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Jan 27, 2021

What will we see in Biden’s first 100 days in office?

What will we see in Biden’s first 100 days in office?

We're about a week into the Joe Biden Presidency, and people from both sides of the political aisle are already picking apart policies and his template for his first 100 days. Rather than make a premature judgment on how this is going to shake out, I think it's more prudent to take a look at what—thematically—we should be looking for in the first few months of his time in office.

  1. Big Spending: Biden and congressional Democrats have wasted no time putting up a massive COVID relief bill with a staggering price tag: $1.9 trillion. This bill includes everything from additional stimulus checks (up to $1,400 per person), increased unemployment benefits, funds to re-open schools, and relief to state and local governments. Of course, nothing in D.C. is easy (not even spending money, believe it or not). Republicans are pushing back not only on the package's total price but also on the timing. As Susan Collins noted, "It's hard for me to see when we just passed $900 billion of assistance why we would have a package this big." It seems like this bill will be reduced in terms of total dollars so as to expedite passing, but the theme of spending is not going to be contained to COVID relief. As former Fed Chair and newly-nominated Secretary of the Treasury Janet Yellen proclaimed last week, "Even under current conditions, I think we can afford to increase federal spending or cut taxes to stimulate the economy if there's a downturn." I wouldn't count on tax cuts, but federal spending will be a safer bet.

  2. Uninspiring COVID Progress: The money side of the equation makes the posturing of Biden and Democratic leaders suspect. If the plan of containment of COVID is, in fact, so robust and money has already been deployed to alleviate financial stress, why exactly do we need trillions of dollars in additional stimulus? Well, the reality is contrary to election rhetoric, no one (not Trump, not Biden, not Fauci, not you, not me) really has the magic formula to make this thing disappear. Cases are declining at the moment, but we've seen that before. Biden plans to vaccinate 100 million Americans in 100 days (a pace that the U.S. was likely to hit anyway). He's strengthening some of Trump's travel restrictions—said Press Secretary Jen Psaki, "In fact, we plan to strengthen public health measures around international travel in order to further mitigate the spread of COVID-19." If I had to levy a prediction on how Biden will handle the pandemic, I'd expect two things. First, I'd expect more communication – both publicly and between the federal and state governments. Secondly, I'd expect some progress to be made as a byproduct of vaccinations and the immunity (even if it's fleeting immunity) that accompanies millions of cases. Anything above and beyond those expectations should be viewed as a win. I don't think his first few months will be defined by a decisive victory or even radical new measures. Frankly, the "mask mandate" was much weaker than some expected, and I'm not hearing any chatter about national-scale lockdowns. This paragraph may sound critical of Biden, but it's not intended to. Instead, I offer this: I think we're operating through a dangerous worldview if we expect Presidents to be able to control illness completely.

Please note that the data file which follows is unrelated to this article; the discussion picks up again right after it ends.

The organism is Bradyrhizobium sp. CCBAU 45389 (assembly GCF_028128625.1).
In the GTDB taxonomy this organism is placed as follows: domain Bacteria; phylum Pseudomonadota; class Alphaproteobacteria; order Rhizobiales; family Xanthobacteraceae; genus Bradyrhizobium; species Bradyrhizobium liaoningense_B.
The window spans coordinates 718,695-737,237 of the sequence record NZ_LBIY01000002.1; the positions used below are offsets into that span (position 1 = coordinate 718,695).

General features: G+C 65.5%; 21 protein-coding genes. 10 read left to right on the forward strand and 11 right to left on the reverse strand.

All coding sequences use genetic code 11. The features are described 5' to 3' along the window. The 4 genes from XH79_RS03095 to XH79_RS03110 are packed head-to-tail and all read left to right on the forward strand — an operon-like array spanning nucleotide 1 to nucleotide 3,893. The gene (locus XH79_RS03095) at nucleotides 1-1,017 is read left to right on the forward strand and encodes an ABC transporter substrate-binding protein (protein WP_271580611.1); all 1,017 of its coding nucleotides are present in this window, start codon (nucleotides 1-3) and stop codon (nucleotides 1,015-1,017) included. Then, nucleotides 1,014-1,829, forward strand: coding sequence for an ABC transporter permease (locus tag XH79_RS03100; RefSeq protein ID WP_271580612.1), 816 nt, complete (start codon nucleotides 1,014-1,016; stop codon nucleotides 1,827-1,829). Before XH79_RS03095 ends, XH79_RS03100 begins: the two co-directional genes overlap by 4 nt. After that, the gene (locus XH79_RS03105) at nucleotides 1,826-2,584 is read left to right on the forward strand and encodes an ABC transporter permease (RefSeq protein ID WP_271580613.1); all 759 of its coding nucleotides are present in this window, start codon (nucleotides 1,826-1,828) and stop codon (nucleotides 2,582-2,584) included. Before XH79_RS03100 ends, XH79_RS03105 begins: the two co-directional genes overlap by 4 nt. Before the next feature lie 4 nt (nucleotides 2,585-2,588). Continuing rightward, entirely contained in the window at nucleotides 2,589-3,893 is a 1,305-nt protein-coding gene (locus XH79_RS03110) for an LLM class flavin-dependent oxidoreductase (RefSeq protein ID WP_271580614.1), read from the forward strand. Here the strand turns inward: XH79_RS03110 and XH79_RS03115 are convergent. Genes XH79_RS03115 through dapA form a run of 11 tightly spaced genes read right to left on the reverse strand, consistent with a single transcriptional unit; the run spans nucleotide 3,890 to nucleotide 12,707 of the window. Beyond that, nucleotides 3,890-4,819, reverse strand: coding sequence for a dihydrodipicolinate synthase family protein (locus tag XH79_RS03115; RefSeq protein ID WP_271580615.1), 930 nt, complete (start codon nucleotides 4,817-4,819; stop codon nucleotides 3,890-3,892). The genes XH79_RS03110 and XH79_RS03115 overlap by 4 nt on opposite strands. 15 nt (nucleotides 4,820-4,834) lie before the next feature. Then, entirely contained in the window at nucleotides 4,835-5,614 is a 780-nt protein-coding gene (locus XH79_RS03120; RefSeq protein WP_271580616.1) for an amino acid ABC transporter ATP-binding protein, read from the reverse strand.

3. Politics as Usual: From a personal perspective, the fact that we're still talking about impeaching Trump and a senate hearing has been scheduled for February 8th is absolutely staggering. What are we doing here other than posturing? In this instance (unlike last year's impeachment hearing), the posturing is from both sides. Democrats want to prove once and for all that Trump was the bad guy, that they were right about him all along and that any supporter of him can't be trusted. Interestingly, I think Republicans are going to argue some of the same points in an effort to marginalize the extreme loonies on the far right, which needs to happen in order for the GOP to re-organize and prepare for effective future campaigns. The question remains, however, what this trial actually means for everyday Americans—the reality: very little.

Up until now, Biden has been a good antidote for a fractured American political climate. He's preached togetherness and progress. He's winning on the basis of not being Trump, and for a guy, as seasoned as he is, that's probably not a bad tactic to take. But if that's his approach to the first 100 days, I think, like many of his predecessors, Americans will be looking for more. Given the difficult environment he inherited (a challenging economy, a deadly pandemic, lack of faith in institutions), I actually think the American people would be well-served to look at Biden's second hundred days as opposed to his first. We don't elect Presidents solely to put out fires. We elect them to build things. I don't think he'll get a chance to build much over the next 3+ months, and as such, that doesn't seem to be his priority.

Andrew Hall


Andrew’s career with Narwhal began as an intern during the summers of 2008 and 2009. He was hired in a full-time capacity in 2011. Andrew oversees the strategic direction of the firm and enjoys a role split between portfolio management, client engagement and operations. He previously served on the Advisory Board for the Mercer University Student Managed Investment Fund and completed the Charles Schwab Executive Leadership Program as a member of the 2019 class. Andrew and his wife Amanda live nearby in Marietta with their two kids.

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